Why, it’s the most beautiful 'apple' necklace I’ve ever seen!
I love being a teacher. Well, not every second of every day, but mostly I love being a teacher, especially the week before Christmas break. This week, in any school, is just such a trip. All of a sudden, there is spasmodic giggling and unrest in the classroom, whining in the office, and a general who-gives-a-partridge-in-a-pear-tree attitude toward work of any kind ... and the students are almost as bad.
Don’t bother asking the kids to work this week, because their brains have already left for Aspen, and they have no return tickets till January. So, teachers -- in our never-ending quest to torture children -- hand out assignments like, “Write two paragraphs on what you want for Christmas/Hannukah/Kwanzaa/Whatever, followed by two paragraphs on what you DESERVE for Christmas/Hannukah/Kwanzaa/Whatever.” Or: “Compute the distance from your house to the North Pole – in miles, liters and milligrams.”
(Naturally, there are some teachers who give actual, grade-able assignments and even tests this last week, but they are the brand new, just-out-of-college teachers, with all of their ideas and ideals still intact, and looking so young that the security guards keep asking them for their hall passes.)
I often play holiday music, and sing, and tell stories while I sit at my desk and accept gifts, like the schoolmarm in “A Christmas Story”, and I just want you folks out there to know how thrilled, grateful – and sometimes stunned – teachers are by the wonderful gifts our students bring us. As a mother, I know how hard it is to choose a gift for a teacher, which is precisely why, when they were old enough, I just gave my kids money and told them to do the shopping themselves. This works really well, as long as you firmly stress that it must be NOTHING GROSS. And, of course, you must define NOTHING GROSS very narrowly and very specifically.
A few times, my kids forgot to shop for the teacher, which they rarely realized before January. In these instances, they would simply get the money envelopes they’d received from their grandparents out of the trash, scratch out their names and substitute the teacher’s, and slip their “shopping for the teacher” money in there – well, most of it. Then, when school started back and everyone was depressed – including some of the students – my kids would present that money to their teachers as if they’d planned it all along. (And, I have to say, when it comes to educators, cash is always the right size, color, and style!)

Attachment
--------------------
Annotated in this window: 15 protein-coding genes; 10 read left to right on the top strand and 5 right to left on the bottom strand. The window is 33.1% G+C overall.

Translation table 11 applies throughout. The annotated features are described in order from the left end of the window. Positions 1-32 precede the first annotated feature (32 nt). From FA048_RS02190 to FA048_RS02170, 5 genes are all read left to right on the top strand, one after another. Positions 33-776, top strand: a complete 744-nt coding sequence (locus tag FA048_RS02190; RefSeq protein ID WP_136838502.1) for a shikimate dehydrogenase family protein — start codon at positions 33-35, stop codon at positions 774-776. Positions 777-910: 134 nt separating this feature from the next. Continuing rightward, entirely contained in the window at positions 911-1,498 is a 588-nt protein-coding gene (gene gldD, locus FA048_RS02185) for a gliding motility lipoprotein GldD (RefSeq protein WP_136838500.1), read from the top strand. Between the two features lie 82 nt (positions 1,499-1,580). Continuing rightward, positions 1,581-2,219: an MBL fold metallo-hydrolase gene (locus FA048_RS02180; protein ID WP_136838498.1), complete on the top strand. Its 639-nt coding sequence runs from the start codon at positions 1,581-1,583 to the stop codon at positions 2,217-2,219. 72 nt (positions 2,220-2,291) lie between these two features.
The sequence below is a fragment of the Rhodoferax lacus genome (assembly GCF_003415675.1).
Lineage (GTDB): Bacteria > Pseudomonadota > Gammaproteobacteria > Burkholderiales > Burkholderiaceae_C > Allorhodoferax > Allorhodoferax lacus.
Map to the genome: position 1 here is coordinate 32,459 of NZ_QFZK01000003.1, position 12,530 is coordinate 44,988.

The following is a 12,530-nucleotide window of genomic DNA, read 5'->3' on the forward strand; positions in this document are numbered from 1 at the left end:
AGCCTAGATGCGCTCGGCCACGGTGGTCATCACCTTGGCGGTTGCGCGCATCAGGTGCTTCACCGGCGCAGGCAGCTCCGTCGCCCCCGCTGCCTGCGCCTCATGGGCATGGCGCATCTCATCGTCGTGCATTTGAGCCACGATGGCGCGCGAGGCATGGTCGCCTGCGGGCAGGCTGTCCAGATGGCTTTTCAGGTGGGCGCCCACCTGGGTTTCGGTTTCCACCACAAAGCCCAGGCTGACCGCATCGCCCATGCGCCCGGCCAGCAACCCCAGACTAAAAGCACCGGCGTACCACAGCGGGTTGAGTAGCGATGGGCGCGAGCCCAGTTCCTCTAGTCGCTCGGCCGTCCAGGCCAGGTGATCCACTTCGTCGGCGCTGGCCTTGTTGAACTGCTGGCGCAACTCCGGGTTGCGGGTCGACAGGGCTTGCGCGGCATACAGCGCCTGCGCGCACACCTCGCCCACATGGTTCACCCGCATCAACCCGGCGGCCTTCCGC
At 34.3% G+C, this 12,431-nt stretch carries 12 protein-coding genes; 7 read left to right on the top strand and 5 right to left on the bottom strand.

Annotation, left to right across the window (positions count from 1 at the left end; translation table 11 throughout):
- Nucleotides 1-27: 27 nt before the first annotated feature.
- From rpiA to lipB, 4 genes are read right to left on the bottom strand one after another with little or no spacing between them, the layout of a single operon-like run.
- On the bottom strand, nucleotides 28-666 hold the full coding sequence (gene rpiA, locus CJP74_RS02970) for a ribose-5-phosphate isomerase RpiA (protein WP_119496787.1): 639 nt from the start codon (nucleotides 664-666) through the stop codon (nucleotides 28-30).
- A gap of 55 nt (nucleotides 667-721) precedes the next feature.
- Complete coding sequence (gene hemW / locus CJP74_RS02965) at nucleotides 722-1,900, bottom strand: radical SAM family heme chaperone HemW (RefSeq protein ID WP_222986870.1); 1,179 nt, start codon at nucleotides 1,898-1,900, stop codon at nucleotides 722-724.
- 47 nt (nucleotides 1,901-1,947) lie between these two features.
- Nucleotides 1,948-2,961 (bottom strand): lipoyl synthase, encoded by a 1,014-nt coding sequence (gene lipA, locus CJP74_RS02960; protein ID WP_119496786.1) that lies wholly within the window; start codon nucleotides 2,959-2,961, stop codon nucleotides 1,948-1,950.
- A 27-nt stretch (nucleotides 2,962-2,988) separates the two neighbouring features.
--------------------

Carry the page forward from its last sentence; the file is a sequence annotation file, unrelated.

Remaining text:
Now, in the spirit of Christmas, Hannukah, Kwanzaa, and every other holiday that involves wrapped packages, legends, candles, forestry in the living room, or eating until you hurl, let me share with you a little song I’ve adapted to teacher gift-giving, based on a happy holiday tune – please feel free to sing along:
On the first day of this week, a student gave to me…
A book on how to teach Drama (which – (just hold this note and keep singing) – apparently I’ve done badly for 17 years…);
On the second day of this week, my students gave to me…
Two “I Love My Teacher” apple-shaped mugs (with hard candies in them, which will taste the same when I open them in 2017) and a book on how to teach Drama;
On the third day of this week, my students gave to me…
Three apple-themed fruit baskets (What, no chocolate? They must think I don’t need it.), two “I Love My Teacher” mugs, and a book on how to teach Drama;
On the fourth day of this week, my students gave to me…
Four fancy apple-smelling soaps (which I’ll never open unless my mother-in-law visits.), three fruit baskets, two “I Love My Teacher” mugs, and a book on how to teach Drama;
On the fifth day of this week, my students gave to me…
Fiiiiive bags of candy (mostly gummy worms, cherry goo, and Harry Potter dirt-flavored jelly beans, all of which are revolting.), four fancy-smelling soaps, three fruit baskets, two “I Love My Teacher” mugs, AND A FREAKIN’ BOOK ON HOW TO TEACH DRAMA-A-A-A-A!
Really, I’m just kidding. Teachers truly do appreciate these gifts, and most of all we appreciate the time taken by you wonderful parents, out there shopping among the maddening throngs, to think of us. And I promise that when we are finished grading all these exams, and are lying under our Christmas trees, a bottle of peppermint schnapps in one hand, Retirement Information Booklet in the other, gazing up at all the pretty lights – we’ll be thinking of you, too. Merry … merry … sssnnnzzz.
Vicki Wentz is a local writer, teacher and speaker. Readers may contact her at firstname.lastname@example.org, or visit her website, www.vickiwentz.com.